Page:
"This was followed by the mass replacement of opposing communist leaders in the provinces, called the "anti-bureaucratic revolution". Many Albanians were killed in March 1989 when demonstrations against the new constitution were violently suppressed by Serbian security forces. By June 1989, the atmosphere in Kosovo was calm but tense"

Thta was the timeline. Babbling about early 1980s, there after all no civil war was staretd, is irrelevant in that context.

by IM on Tue Feb 17th, 2015 at 08:01:09 AM EST
[ Parent ]
The situation in June 1989 was exactly like after the bloody clampdown in 1981: repression successful. The civil war started well after, for which you needed the conflict with the other republics. It doesn't help your position to dismiss arguments as "babbling".

*Lunatic*, n.
One whose delusions are out of fashion.
by DoDo on Tue Feb 17th, 2015 at 08:06:54 AM EST
[ Parent ]
No it wasn't. the other republics couldn't accept the take over of the votes of the provinces by Serbia, leading to dissolution. I see no hidden german hand here, do you?

And yes, deflecting form the situation in 1989/1990/1991 by talking about the eraly eighties isn't much of an argument

A situation starting to develop in mid 1989 was not caused by something happening in december 1991.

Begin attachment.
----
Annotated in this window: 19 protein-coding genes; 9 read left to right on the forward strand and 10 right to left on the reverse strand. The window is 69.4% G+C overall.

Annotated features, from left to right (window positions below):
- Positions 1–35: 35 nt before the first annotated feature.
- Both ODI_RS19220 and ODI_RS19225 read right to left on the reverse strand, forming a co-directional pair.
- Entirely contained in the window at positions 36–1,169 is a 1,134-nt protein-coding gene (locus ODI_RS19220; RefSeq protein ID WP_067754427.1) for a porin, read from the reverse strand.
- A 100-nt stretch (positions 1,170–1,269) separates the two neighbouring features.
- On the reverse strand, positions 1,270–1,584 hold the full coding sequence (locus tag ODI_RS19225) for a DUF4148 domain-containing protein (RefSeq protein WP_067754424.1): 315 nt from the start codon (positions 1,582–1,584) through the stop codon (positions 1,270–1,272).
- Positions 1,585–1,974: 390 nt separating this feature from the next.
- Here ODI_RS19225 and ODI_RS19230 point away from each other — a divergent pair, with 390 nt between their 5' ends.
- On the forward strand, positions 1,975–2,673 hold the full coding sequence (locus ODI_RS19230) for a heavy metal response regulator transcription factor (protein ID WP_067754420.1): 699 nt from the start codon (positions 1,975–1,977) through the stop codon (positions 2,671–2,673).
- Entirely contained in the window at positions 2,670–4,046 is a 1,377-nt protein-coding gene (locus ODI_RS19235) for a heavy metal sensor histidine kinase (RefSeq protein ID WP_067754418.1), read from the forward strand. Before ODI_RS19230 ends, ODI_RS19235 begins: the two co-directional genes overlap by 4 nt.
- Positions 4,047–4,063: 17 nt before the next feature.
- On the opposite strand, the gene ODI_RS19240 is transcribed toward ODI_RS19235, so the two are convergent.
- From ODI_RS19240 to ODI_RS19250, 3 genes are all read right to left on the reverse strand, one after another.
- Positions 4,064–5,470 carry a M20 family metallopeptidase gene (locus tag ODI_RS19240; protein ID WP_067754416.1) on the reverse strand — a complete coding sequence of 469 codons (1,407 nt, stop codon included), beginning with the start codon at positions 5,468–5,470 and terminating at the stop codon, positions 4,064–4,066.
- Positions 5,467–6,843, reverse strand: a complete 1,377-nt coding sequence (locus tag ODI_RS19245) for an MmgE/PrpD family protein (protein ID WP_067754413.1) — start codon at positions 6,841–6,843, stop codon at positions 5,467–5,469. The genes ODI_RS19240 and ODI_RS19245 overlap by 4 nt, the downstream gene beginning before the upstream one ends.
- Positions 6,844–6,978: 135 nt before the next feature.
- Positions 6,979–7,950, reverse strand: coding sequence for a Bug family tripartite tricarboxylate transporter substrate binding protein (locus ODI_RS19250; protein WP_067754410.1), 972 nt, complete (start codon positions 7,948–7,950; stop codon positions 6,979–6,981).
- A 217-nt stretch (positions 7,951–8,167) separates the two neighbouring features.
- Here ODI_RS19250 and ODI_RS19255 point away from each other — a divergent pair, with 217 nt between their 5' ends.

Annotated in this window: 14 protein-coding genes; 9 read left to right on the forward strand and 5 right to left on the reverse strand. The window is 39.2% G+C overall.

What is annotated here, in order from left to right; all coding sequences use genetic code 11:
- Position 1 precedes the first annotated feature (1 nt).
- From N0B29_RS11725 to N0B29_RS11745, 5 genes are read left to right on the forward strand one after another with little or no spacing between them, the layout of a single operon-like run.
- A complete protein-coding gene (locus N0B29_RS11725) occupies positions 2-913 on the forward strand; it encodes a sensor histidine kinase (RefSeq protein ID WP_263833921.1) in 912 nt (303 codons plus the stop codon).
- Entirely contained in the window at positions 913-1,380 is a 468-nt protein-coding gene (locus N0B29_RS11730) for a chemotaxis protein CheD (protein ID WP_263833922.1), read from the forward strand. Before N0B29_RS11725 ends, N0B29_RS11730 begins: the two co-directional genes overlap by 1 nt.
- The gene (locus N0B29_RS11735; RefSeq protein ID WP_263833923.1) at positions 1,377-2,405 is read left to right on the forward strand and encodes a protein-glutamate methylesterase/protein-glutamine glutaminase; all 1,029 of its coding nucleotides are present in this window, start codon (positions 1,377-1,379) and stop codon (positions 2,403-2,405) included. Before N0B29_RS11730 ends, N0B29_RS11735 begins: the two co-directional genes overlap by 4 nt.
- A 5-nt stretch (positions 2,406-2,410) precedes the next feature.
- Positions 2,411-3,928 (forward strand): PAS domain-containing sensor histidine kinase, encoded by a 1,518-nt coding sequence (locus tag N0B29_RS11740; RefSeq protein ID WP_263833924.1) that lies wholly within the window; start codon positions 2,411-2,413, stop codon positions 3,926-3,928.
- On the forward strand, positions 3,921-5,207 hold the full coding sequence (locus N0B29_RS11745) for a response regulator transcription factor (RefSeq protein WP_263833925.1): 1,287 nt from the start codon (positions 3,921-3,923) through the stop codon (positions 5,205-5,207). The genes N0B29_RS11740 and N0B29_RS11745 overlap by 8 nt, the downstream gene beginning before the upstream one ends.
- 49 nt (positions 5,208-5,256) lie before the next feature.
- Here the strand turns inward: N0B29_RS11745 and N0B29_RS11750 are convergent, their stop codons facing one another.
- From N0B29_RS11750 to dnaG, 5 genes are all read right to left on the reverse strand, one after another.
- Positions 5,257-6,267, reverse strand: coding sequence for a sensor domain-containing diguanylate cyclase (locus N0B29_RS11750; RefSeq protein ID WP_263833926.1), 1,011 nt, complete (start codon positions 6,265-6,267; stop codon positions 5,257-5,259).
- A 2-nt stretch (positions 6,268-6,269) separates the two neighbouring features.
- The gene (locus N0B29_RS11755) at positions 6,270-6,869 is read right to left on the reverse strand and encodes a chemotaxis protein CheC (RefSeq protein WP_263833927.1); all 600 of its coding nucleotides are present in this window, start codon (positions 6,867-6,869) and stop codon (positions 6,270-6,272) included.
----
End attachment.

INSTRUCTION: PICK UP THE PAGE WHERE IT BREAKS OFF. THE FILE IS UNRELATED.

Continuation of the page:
by IM on Tue Feb 17th, 2015 at 08:10:38 AM EST
[ Parent ]
The 1981 events were triggered by Kosovan demands for statehood, something hardly irrelevant to the subsequent elimination of autonomy. For Milo's power grab within Yugosavia, the takeover of his supporters in the republic of Montenegro is just as relevant than the two autonomy regions (the first of which fell in 1988 already in the Yogurt Revolution). I don't understand what you mean by the other republics "not accepting" the takeovers: they took active part in the Presidency until March 1991 at least.

I still don't get why you're so hung up on March 1989 when June 1991 already destroys redstar's argument.

*Lunatic*, n.
One whose delusions are out of fashion.

by DoDo on Tue Feb 17th, 2015 at 08:35:25 AM EST
[ Parent ]
...in the EU - you need to go back to pre - unification Germany EU logic.

Once you go there you understand.

Timing is everything.

I suppose, in a more perfect world, Gysi is chancellor and Redstar not only isn't Germanophobe, but is busy learning German and sick of the ball - less french among whom he has lived for years.

But hey, you go to war with the Germany you have,  not the one you wished you have.

The Hun is always either at your throat or at your feet. Winston Churchill

by r------ on Tue Feb 17th, 2015 at 09:00:23 AM EST
[ Parent ]